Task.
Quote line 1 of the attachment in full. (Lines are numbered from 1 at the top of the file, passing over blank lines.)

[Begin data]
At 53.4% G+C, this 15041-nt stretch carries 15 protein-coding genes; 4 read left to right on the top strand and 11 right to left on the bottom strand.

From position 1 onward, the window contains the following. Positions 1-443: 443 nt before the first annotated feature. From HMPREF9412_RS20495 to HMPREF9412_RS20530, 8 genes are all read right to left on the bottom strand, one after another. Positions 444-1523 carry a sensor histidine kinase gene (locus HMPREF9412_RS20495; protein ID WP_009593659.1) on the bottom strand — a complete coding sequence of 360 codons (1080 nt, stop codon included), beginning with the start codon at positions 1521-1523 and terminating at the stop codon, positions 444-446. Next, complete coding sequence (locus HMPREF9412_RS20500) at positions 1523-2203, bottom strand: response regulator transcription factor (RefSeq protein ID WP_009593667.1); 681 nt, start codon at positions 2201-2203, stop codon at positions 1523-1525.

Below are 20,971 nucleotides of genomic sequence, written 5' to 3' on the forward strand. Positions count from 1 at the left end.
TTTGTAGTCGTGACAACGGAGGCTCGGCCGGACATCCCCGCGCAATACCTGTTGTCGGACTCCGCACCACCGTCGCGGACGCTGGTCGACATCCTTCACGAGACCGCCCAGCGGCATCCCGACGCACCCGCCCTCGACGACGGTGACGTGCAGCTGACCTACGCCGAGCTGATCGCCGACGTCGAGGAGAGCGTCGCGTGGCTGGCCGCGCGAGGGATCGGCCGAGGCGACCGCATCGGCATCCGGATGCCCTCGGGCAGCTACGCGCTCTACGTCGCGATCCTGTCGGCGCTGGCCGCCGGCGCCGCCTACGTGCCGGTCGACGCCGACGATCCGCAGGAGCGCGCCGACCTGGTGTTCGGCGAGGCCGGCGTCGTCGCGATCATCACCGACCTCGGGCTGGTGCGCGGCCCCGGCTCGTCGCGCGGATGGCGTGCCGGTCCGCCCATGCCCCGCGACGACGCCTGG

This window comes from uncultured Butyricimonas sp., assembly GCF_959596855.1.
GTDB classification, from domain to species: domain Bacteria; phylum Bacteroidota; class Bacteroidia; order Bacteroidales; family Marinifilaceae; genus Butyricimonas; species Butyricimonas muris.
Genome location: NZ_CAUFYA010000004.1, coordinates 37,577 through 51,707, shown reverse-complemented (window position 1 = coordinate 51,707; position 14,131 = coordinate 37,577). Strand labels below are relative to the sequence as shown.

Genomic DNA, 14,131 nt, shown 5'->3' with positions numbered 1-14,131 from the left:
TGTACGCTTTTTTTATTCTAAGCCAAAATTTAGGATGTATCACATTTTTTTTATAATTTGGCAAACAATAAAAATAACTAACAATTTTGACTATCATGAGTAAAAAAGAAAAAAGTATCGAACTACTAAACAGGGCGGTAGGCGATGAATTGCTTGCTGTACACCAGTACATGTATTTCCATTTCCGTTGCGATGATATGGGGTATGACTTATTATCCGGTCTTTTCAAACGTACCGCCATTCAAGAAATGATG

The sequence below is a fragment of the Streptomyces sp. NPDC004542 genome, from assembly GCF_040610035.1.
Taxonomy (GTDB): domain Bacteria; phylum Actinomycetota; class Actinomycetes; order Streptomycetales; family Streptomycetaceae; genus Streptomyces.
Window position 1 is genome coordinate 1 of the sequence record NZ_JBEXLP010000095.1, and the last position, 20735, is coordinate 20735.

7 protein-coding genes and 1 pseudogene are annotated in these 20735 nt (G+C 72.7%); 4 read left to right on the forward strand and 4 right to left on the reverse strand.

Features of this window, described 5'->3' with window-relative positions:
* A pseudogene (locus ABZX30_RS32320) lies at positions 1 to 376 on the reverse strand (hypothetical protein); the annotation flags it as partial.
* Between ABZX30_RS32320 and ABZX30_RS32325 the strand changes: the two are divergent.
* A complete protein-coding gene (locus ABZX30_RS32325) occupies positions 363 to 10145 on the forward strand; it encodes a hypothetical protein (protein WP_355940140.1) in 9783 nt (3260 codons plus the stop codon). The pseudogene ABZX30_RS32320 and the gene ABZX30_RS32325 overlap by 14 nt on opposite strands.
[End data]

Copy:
At 53.4% G+C, this 15041-nt stretch carries 15 protein-coding genes; 4 read left to right on the top strand and 11 right to left on the bottom strand.